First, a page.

I'm curious to know what other Java programmers feel is their favorite part of the language, why they feel that way, and why other programmers should want an intimate knowledge of it as well. I'm looking for reasons like simplicity, performance, etc. Thanks.

15 Answers 15


My favourite Java API is the Collections Framework. I find myself using it all the time instead of rolling my own implementations, and it is highly enjoyable and simple to use. It consists of several useful and interchangeable implementations of high-performance data structures and algorithms, as well as several convenience methods for wrapping additional functionality around them.

A tutorial by Josh Bloch can be found here: http://java.sun.com/docs/books/tutorial/collections/index.html

  • I agree and the generics-based types only make it better. – Bob Cross Sep 19 '08 at 17:32

My favorite part of the API is definitely java.lang. It has this class called String, which allows you to easily manipulate arrays of characters. Any programmer who is serious about writing good Java code should check it out.


java.util.concurrent is critical to my life. We do quite a lot of multicore programming and the idea of trying to implement all of our tasks using old-style raw Threads just makes me feel ill.

A good example of where the concurrency package really make our lives easier is the pool of specialized data structures that it provides. My personal favorite is the CopyOnWriteArrayList. We use the quite a lot in situations where the display task is reading from a cache of data to update the screen while another task is taking information from the network to update the cache. Normally, this would be an invitation for collisions, ConcurrentModificationExceptions and similar horrors. Using the CopyOnWriteArrayList, the writing task will create a new copy of the data if it needs to add data, thus ensuring that the reader will always have a valid (though potentially out of date) data set to display.

As the javadoc says,

This is ordinarily too costly, but may be more efficient than alternatives when traversal operations vastly outnumber mutations, and is useful when you cannot or don't want to synchronize traversals, yet need to preclude interference among concurrent threads.

Java eliminates whole classes of bugs that I would normally introduce to solve this problem, enabling me to focus on the actual problems that I need to solve.


Definitely the Collections Framework. It is used all the time whether you are doing server side Java or client side, graphical or not. It's easy to use. Most data structure classes have both a non-generic and a generic version (best to use the second, but there's legacy code that uses heavily the first), but they are pretty much identical in terms of the API other than the class parameters. In .NET the two versions can have different names/API and it can get very confusing. I also like how the Java Collections Framework have algorithms as static methods (e.g. Collections.sort(collectionVar)) rather than as instance methods. In .NET they use instance methods and for some reason, not every data structure has a sort...the Collections Framework is also very rich and you can find both simple and specialized data structures (e.g. LinkedHashMap which preserves the insertion order).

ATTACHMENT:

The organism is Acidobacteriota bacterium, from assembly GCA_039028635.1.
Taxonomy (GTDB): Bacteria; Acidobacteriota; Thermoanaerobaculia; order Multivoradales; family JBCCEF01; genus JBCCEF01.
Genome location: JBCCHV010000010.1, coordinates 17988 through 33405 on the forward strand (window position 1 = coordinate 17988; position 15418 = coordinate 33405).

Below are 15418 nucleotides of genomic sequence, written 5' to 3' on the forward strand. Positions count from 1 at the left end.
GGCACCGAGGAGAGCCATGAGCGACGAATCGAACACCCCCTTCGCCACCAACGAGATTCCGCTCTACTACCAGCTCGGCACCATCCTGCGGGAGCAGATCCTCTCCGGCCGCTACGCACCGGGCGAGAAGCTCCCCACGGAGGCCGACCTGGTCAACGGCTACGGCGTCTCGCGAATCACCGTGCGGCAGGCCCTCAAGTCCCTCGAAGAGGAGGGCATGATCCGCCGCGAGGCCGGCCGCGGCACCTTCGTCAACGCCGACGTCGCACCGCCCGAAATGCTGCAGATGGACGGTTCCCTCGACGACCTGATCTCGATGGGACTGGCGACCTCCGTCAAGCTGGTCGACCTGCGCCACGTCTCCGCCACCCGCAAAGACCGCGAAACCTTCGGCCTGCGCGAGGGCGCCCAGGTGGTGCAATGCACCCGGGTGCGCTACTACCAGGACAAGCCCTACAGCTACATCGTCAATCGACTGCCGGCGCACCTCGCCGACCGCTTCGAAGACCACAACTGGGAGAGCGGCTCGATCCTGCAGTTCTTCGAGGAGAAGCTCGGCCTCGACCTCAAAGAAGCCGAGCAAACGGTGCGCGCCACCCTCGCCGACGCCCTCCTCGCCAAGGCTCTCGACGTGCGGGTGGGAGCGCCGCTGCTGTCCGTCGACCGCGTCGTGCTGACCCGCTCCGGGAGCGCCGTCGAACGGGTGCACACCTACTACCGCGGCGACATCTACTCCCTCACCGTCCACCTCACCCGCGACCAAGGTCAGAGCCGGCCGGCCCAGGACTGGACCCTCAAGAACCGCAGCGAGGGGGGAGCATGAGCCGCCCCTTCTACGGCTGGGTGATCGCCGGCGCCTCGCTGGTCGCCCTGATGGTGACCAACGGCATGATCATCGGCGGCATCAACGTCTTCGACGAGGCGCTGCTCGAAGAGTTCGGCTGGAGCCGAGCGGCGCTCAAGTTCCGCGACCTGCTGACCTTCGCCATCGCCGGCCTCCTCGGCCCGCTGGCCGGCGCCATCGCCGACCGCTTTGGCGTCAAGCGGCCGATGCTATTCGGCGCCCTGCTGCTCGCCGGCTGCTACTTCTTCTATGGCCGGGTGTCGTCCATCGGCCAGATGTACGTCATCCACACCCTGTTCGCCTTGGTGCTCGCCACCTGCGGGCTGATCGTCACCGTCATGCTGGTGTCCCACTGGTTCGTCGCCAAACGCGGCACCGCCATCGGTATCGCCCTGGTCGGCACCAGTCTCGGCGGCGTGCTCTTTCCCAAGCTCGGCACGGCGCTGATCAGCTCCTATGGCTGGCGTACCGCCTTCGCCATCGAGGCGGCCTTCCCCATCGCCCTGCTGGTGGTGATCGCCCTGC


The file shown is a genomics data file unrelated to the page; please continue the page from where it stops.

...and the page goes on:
One downside I've heard is that the framework does not perform well and some people write their own. I can't verify it as I don't deal with performance-critical stuff.




Java is a great systems integration techonolgy because of its portability, and JNDI does a good job of abstracting away the complexities of getting first contact with a remote system.


Reflection. Some of it is in java.lang.reflect and some in java.lang (mainly Class and ClassLoader).


Streams. The streams in Java are much easier to grasp and implement than their counterparts in C++ (opinion) and it is usually easy to see, based on the names of the streams that come with the API, what a stream is going to do for you.


I'm a huge fan of JPA in Java EE. It has reduced the amount of work I need to do for both large apps (which would be using EJBs) and small apps.

A close second is JAAS, the security API, here is the link for Java SE JAAS : http://java.sun.com/javase/technologies/security/


So far, the java.util.regex API package is my favorite because it has prevented me from having to reinvent the wheel on so many occasions when it comes to searching and utilizing pieces of strings for various purposes.


java.util is very util. Why?

  • Collections. Lots of them!
  • Date and Time classes
  • Text scanner
  • Dependency injection utility (since Java 6)
  • A timer thread
  • Random numbers
  • The observer pattern is there
  • Java properties
  • Could you elaborate on "Dependency Injection" please? – OscarRyz Jan 5 '09 at 23:30
  • The Date API leaves a lot to be desired... next time I have to work with dates, I guess I will use Joda Time. – Germán Jan 6 '09 at 2:25

java.util.jar - Helps with loading .jar files into a class loader for my application plugins! I love it.



There are other packages I can't live without, but the regex package has to be in the top tier of "greatest additions to java" -- definitely right up there with Collections.


i agree with the Reflection comment. by far the most useful/powerful part of the Java API


Thinking back to my Java days, the single most fun API to use was java.util.concurrent, simply because it provides well-thought-out and easy-to-use building blocks for parallel processing.


InheritableThreadLocal all the way !!! Just so much opportunity to write obfuscated code and the reel of rope to hang yourself just never seems to run out.

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